Help! My cat doesn’t like her new brother

Help! My cat doesn’t like her new brother
Posted in: Animal Care, Cats

Help! My cat doesn’t like her new brother

Help! My cat doesn’t like her new brother


Since March-time, most of us have been spending the majority of our days in our homes. For a lot of pet owners, it was the most time they had ever spent with their pet, and what a bonding experience it was. Now life starts to resume some level of normal, the thought of leaving our furry friends can be heartbreaking. How will they cope after having company 24/7 for a long period of time? Will separation anxiety become a problem?


These concerns, coupled with the joy many have felt spending so much time with their furbabies, have led to pet owners getting a second pet to keep their first company. What’s important to remember though, is that you might be really excited at the prospect of another furball, but your kitty might not feel the same.


Introducing your cats


Sharing scents:


Now, the first thing you need to prepare is a private space for your new cat. Here there should be access to food, water, a litter box, something to scratch, and some toys. It needs to be a space that your first cat doesn’t have access to. Your two cats will be able to smell each other through the door and pick up new scents on you. Allow them to sniff these if you see fur standing up or one of them starts vocalizing, distract them with a toy and move them from the door or move away from them if the scent is on you. If one kitty gets visibly agitated, you will need to take things slower.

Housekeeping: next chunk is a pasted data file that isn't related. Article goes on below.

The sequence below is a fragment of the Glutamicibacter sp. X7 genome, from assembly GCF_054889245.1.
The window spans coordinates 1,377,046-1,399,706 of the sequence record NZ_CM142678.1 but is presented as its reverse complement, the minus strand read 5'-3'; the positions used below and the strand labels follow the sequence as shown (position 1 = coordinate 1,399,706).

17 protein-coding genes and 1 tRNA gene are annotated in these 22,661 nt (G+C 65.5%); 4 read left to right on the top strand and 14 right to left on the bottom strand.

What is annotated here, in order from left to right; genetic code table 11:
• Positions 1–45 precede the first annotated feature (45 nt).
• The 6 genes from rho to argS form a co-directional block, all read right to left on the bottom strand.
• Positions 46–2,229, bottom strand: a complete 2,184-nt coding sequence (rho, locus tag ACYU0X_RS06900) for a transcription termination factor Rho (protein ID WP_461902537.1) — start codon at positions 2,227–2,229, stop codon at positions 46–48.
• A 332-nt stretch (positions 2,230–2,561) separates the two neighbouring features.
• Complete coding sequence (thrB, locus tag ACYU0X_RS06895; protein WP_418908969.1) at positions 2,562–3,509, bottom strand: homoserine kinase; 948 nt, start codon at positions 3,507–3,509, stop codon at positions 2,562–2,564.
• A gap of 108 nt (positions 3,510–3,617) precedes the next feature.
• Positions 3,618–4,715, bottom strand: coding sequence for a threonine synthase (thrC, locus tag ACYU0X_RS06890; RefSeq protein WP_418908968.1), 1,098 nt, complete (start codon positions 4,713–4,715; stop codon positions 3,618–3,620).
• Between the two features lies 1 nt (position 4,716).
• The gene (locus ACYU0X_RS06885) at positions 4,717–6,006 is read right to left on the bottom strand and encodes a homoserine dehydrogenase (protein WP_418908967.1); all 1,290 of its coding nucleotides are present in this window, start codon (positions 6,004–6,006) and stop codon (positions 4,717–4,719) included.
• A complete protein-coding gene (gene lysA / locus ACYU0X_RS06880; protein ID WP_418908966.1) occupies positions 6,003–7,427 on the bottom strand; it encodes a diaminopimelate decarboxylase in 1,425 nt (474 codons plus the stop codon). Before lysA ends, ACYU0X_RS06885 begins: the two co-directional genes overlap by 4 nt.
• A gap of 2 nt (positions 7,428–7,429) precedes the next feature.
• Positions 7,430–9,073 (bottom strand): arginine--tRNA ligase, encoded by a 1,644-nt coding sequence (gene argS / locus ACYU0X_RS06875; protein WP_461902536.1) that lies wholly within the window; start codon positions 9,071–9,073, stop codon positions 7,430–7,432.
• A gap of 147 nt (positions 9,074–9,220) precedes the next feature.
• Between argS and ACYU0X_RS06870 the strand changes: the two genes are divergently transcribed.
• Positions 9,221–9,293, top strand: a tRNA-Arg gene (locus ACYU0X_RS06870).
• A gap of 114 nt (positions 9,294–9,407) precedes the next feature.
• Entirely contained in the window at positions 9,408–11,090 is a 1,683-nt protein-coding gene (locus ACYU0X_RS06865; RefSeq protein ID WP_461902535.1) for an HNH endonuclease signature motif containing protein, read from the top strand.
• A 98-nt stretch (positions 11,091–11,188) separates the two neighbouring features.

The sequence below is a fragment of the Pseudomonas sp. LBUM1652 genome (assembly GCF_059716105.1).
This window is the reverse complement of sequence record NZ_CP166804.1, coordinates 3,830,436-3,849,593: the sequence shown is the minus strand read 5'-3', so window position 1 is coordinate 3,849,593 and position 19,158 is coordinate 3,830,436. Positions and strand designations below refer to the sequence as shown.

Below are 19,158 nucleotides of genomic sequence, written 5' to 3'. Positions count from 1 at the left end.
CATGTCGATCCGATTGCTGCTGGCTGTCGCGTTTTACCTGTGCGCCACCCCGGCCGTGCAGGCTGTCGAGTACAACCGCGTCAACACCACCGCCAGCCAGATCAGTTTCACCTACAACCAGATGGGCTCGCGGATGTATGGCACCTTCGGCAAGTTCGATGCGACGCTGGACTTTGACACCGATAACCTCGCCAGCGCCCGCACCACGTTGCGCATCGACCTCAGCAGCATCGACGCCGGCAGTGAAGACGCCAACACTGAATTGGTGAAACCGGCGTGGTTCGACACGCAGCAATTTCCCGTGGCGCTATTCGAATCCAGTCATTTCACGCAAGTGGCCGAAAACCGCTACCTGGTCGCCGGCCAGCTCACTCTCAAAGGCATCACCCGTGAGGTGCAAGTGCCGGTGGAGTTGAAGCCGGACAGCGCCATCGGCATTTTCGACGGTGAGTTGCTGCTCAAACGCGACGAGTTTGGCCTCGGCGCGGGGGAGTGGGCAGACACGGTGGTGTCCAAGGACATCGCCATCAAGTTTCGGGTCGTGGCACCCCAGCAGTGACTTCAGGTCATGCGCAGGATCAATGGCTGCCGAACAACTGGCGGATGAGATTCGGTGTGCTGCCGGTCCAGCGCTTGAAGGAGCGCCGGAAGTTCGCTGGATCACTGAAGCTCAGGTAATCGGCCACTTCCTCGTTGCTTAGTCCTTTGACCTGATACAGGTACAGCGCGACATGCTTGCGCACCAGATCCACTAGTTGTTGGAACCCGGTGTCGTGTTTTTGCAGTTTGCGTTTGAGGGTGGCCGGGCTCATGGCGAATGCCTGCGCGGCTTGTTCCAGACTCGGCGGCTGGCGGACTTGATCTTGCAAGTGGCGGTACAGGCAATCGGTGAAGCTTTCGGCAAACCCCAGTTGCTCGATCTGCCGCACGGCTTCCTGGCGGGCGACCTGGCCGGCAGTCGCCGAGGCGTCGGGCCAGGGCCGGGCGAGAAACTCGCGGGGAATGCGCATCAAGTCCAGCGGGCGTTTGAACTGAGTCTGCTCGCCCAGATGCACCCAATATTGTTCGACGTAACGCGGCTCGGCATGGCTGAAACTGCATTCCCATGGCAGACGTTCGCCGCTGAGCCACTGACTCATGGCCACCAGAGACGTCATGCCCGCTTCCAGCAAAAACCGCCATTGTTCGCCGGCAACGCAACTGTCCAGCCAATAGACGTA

What you need to be doing in this phase is sharing the scents of each cat with the other in a positive way, as it will make the proper introduction more exciting than scary. Then, trade their spaces. Put your new cat where your existing cat spends her time and vice versa. The idea is that they get used to each other before they meet.


Face to face meeting:


Open the door between them just an inch. Let them have a glimpse at each other, if they show no aggression then offer them treats and toys – pet them and praise them. As long as they are calm, let them spend time together 3-5 times a day.


However, if you experience some agitation, immediately separate the two cats by closing the door. Keep them separate, and share their scents for a day or two – then try again.


When both cats seem happy for more than 10 mins, it’s time to move to the next stage.


Spending time together:


Introduce, without the door, your two cats in a neutral location. Let them interact for up to 10 minutes up to five times a day. If you notice any misbehaving or fear, shorten the periods of time they spend together. If aggression hits, move back to the previous step.


If it’s been about a week and your furbabies have been calm throughout, you can leave them alone for short periods of time – kitty cams are a great way to keep an eye on them when you’re out of the room.


If all this goes swimmingly, then they’ll be able to be together 24/7. If you have some spats here and there, try not to worry, just move back a step if you need to and then try again. Eventually, you’re two furry friends will find a way to live in harmony.


Aug 25
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